Describe your current role
I am the Director for Professional Diploma in Tropical Nursing here at the London School of Hygiene & Tropical Medicine (LSHTM). I also do volunteer work and I am a patron for several charities in Ethiopia, Kenya, Nepal and in the UK.
Who has inspired you throughout your career?
I have been fortunate to have met many wonderful, inspirational people throughout my life, but this quote from the Chinese philosopher, Lao Tzu, founder of Taoism has always encouraged me: “Give a man a fish and you feed him for a day. Teach him how to fish and you feed him for a lifetime.”
My parents always inspired me, encouraging me to try new things and not to be constrained by gender-based assumptions that dictated what a girl should or shouldn’t do. I was constantly learning about brave and innovative women so that when at the age of 18 I decided to learn to fly I didn’t think it was unusual as I knew about Amelia Earhart and Amy Johnson.
What is the best piece of advice you have received from a mentor?
This, from my Buddhist mentor: “A great human revolution in just a single individual will help achieve a change in the destiny of a nation and, further, will enable a change in the destiny of all humankind.” It is empowering and removes any feelings of helplessness that we may be feeling.
What has been your career highlight?
In 2004 I was really surprised – and delighted - to receive the Women of the Year ‘Window to the World’ award here in London. I didn’t think I was anything special and this gave me a bit of a jolt to realise what influence I had and what I could do from that moment on.
But seeing my students graduate has to be, and continues to be, the real highlight. I train 130 post-graduate experienced nurses each year, but in the first couple of days of the course they realise that they need to learn so much more if they are to be of real use in tropical and resource poor settings. By the end, they are changed people, ready for the challenges of working in overseas situations. It is also wonderful to see some go on to study for an MSC or even a PhD and to know how much the PDTN has inspired them to do so.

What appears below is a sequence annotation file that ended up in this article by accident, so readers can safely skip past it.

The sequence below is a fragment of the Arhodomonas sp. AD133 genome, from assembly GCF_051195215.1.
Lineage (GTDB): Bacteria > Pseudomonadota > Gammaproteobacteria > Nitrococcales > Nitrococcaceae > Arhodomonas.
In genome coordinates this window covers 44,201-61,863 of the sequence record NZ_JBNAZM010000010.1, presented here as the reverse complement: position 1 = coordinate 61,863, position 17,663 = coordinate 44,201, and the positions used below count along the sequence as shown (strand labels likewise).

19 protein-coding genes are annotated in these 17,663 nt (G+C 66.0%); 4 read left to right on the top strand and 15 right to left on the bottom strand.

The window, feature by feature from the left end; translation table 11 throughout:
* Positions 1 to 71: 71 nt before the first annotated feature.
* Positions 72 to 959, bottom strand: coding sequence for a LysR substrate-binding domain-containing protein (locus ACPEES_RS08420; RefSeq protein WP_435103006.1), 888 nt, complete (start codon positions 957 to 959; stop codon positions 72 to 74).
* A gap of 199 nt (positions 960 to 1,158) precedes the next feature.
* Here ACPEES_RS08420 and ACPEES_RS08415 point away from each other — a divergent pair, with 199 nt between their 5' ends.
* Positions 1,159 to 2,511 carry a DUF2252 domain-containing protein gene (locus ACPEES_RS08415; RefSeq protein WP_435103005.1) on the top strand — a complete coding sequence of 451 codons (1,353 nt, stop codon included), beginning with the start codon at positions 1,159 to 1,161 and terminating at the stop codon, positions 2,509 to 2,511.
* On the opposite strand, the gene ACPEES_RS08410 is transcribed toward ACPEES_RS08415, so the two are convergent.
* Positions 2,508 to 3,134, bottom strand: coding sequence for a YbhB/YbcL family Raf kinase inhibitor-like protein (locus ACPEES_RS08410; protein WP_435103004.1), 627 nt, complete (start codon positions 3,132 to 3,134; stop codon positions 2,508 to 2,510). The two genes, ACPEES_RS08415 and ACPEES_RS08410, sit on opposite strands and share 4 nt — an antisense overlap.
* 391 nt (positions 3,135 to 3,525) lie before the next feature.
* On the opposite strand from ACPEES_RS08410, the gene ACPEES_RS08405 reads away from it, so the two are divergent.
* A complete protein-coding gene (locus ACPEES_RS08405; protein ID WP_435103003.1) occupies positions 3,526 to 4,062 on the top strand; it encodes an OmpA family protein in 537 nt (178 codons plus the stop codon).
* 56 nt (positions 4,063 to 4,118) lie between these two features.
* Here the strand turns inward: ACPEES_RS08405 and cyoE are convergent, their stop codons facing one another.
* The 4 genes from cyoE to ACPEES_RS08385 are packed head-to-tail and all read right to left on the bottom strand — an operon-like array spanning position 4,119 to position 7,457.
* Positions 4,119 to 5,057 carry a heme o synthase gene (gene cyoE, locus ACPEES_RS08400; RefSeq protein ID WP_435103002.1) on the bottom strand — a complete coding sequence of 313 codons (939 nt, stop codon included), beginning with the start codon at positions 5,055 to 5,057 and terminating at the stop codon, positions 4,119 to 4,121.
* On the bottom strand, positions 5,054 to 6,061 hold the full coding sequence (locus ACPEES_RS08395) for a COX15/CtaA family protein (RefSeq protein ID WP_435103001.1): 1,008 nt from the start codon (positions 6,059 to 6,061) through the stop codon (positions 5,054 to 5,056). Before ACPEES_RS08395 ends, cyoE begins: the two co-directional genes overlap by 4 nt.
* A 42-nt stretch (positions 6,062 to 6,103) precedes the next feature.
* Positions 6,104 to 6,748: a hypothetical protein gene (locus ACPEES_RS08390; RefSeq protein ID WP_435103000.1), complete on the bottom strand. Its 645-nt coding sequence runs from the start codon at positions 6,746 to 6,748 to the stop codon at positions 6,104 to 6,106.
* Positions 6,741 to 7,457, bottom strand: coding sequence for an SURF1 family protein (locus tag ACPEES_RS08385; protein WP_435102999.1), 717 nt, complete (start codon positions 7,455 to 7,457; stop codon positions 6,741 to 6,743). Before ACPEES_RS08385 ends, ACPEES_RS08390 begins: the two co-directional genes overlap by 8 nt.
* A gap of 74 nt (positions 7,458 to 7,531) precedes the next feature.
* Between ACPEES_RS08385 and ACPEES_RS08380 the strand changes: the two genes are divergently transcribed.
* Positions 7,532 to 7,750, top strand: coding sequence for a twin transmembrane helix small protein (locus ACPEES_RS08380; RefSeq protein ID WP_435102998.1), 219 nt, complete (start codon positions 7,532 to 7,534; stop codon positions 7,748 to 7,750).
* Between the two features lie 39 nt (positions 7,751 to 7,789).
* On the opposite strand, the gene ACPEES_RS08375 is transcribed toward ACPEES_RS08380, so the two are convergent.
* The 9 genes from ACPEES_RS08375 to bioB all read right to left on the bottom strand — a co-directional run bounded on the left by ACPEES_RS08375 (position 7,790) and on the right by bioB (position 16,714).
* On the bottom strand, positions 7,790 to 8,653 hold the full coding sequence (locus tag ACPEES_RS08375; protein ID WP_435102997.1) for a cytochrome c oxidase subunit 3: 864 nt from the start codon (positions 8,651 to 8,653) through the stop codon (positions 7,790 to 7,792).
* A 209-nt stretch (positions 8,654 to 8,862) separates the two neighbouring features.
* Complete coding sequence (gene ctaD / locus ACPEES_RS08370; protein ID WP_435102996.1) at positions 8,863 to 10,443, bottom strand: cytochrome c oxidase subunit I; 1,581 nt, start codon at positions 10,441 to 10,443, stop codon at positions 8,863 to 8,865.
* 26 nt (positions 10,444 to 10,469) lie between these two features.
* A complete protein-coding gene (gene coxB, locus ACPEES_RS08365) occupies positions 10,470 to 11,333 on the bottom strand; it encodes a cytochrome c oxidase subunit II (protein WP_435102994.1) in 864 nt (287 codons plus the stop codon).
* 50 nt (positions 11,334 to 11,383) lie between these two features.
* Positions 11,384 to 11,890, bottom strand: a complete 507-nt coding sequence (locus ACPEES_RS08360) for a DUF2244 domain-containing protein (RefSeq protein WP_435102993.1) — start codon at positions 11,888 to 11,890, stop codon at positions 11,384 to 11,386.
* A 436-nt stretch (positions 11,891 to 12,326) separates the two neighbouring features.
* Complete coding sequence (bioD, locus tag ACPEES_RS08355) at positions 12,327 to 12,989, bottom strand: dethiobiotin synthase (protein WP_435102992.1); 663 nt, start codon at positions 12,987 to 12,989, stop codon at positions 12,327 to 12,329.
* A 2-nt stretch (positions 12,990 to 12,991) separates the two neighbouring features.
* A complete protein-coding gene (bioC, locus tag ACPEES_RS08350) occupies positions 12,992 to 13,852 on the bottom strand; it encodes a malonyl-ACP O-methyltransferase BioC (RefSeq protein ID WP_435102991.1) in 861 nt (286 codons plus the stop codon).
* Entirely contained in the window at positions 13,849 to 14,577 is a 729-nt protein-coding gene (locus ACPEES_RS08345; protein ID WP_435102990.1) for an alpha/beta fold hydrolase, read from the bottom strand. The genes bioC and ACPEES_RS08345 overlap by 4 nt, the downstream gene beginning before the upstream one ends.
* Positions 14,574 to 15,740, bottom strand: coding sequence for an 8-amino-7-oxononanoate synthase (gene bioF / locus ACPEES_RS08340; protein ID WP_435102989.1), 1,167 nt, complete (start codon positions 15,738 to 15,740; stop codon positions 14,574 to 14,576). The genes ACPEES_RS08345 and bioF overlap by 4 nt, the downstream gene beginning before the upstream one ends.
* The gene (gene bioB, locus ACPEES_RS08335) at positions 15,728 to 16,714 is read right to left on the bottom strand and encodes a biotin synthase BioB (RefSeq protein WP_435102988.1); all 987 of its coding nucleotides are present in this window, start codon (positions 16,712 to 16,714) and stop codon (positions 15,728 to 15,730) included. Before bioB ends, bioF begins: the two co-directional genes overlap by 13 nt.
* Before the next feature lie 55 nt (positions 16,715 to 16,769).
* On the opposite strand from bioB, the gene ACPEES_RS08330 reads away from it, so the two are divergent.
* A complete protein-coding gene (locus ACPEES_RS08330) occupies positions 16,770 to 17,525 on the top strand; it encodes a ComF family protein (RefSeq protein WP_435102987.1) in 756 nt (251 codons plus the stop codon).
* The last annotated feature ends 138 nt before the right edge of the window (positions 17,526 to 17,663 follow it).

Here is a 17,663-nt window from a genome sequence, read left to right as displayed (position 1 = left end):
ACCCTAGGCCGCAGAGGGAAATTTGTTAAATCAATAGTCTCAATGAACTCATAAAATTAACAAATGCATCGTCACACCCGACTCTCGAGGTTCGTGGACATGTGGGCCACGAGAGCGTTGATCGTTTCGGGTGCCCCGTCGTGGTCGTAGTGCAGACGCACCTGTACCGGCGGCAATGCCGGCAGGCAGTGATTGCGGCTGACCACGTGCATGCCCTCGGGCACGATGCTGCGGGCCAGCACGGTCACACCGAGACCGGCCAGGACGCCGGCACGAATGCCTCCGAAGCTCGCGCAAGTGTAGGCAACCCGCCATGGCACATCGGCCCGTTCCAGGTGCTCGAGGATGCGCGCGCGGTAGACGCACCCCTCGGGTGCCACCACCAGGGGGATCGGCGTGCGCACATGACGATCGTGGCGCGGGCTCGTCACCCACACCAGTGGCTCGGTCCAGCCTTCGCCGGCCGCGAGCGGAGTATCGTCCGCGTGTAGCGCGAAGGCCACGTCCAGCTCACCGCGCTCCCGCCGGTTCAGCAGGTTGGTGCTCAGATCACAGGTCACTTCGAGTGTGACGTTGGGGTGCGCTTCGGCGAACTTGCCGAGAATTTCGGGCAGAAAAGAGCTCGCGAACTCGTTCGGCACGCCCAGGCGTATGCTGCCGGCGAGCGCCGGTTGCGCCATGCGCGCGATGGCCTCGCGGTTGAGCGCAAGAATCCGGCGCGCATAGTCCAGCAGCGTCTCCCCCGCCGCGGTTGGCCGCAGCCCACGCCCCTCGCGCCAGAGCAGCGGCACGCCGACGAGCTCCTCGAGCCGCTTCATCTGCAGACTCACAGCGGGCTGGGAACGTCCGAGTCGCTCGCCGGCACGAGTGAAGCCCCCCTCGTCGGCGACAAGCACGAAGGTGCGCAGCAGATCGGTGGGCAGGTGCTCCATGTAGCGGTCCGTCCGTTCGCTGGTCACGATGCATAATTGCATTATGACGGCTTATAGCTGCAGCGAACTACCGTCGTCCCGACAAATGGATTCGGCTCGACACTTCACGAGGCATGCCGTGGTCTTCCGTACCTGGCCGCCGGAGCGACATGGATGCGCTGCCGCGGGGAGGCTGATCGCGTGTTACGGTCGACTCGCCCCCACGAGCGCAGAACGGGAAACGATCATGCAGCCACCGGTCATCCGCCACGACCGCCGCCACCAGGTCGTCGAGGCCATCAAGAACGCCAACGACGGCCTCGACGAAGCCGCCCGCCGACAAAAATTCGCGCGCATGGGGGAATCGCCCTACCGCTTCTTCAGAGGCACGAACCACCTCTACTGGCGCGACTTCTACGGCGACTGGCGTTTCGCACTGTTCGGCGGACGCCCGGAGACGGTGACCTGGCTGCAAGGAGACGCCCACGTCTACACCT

What challenges did you face in your career and how did you overcome them?
Whilst working with the International Committee of the Red Cross as a field nurse in multiple war zones, I was required to cross the front line of the fighting factions under the protection of the Red Cross to re-supply the medical facilities, evacuate the wounded from the conflict zone to a safe hospital.
My experience is that war is a man’s game, and arranging a ceasefire as a women was certainly not easy. I was told on more than one occasion that I was only any good for having children.
I just focused firmly on what was important and what had to be done to save as many lives as possible.
What do you see as the greatest challenge in global health?
Getting nurses recognised as experts and as leaders in global health, especially in decision and policy making. 80-90% of health care is delivered by nurses and midwives. And only 10% of these are men.
It is my belief that often doctors are too far removed from the grass roots to be able to understand that you have to build a strong health force from the bottom up not just the top down.
It is also imperative that nurses have the opportunity to improve their skills, particularly at postgraduate level of Masters degrees and PhD research.
How important is the Women Leaders in Global Health Conference?
The 21st century is the century for women leaders and this conference offers an excellent opportunity for women to exchange ideas, to learn, to network and to support each other to facilitate sustainable change in global health.
In three words what advice would you give to women embarking on their career?
Be the change or be the change you wish to see!